So what happened was that, we were taking pictures with the photographers, and out of nowhere, it wasn’t even planned, he just fell into a split. Then he rose up with no hands or nothing. When the photographers were taking pictures, they didn’t get that. For a while, everybody was just kind of talking. And out of nowhere, he just went into a split! The photographers started to spread around and were asking him to do it again. And Mr. Brown said, “Nope, you should have got it when I first did it.” And he walked away.

He did gain respect from the rappers after a while once his lawyers started getting him paid. He wanted that recognition.

AHHA: Wasn’t “I’m Real” the song you made for him, about him not getting respect from the Hip-Hop community?

Bow Legged Lou: Yeah, the first single that we did for him was called “I’m Real,” which was also the name of the album. It opened up with him saying: “All you copycats out there, get off of my tip. Cause I’m James Brown with the Force, I ain’t takin’ no lip.” That was him saying, give me what I’m owed, give me what I’m due. “You betta take my name off your records until I’m paid in full.” You know, it was a great record. The second single, which was everybody’s favorite, was “Static,” which we wrote and produced for Mr. Brown as well. And that song was last Top Five R&B record of Mr. Brown’s career.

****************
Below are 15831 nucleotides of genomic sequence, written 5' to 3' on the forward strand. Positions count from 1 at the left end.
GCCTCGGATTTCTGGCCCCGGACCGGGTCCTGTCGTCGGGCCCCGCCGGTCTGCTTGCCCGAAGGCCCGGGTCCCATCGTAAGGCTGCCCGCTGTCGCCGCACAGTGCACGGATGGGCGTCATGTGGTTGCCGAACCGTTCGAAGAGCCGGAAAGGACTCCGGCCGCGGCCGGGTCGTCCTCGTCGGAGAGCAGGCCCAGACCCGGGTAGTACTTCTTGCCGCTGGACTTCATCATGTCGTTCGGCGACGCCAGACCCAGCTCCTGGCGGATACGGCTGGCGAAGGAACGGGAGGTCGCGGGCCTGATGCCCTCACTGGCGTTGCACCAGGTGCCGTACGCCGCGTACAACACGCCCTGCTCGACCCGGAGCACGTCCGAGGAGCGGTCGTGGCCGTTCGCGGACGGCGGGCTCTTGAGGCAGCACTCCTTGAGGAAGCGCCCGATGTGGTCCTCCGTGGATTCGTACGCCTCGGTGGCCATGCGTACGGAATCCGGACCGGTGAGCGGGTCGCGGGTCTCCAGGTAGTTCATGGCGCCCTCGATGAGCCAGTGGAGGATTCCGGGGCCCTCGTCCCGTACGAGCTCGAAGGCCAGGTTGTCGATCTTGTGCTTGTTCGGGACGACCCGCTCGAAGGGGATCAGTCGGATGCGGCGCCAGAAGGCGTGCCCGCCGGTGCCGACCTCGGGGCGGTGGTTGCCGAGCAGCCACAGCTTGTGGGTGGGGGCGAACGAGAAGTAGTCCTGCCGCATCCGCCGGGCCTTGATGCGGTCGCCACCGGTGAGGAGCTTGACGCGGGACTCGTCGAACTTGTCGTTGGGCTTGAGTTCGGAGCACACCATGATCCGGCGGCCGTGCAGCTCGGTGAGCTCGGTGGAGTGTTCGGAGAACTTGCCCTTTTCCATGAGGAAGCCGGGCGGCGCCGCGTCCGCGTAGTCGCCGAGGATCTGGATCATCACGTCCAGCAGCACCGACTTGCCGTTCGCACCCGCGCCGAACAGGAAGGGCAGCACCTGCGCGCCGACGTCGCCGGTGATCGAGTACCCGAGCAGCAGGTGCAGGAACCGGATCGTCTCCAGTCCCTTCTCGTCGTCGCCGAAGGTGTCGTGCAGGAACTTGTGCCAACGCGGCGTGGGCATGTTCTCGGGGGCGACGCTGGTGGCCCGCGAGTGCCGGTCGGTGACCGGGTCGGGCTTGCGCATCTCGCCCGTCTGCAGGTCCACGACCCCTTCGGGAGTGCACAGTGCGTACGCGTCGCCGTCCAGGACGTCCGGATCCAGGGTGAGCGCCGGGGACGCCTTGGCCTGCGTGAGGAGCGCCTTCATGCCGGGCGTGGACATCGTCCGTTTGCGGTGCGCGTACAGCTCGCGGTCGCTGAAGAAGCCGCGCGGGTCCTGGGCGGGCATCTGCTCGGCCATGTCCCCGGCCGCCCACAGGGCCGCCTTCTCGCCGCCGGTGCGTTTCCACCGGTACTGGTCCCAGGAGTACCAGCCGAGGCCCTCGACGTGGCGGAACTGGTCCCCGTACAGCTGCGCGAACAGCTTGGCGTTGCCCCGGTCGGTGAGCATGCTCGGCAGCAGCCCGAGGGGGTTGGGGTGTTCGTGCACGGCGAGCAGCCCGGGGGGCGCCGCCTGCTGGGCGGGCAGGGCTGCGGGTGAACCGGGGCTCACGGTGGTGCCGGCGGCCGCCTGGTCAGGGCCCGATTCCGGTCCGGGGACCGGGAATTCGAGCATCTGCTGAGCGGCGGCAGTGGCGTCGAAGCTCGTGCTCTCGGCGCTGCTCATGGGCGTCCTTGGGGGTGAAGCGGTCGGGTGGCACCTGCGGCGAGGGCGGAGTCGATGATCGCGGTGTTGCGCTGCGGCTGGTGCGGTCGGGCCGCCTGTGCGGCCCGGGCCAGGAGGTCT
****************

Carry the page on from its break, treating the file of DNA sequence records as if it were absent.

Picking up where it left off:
AHHA: When was the last time you saw or talked to James Brown?

Bow Legged Lou: The BMI R&B Awards, where they honored Mr. Brown with a Hall of Fame award. As soon as he saw us, he started singing “I’m Real.” Mr. Brown used to tell us all kinds of stories. He used to balance a quarter on the side of a Coke bottle. He used to tell us stuff like, “I’m the reason why hotels are popular” – all kinds of crazy things. And all we did was soak up all the love and respect. When we did see him at the BMI awards, it was so much love.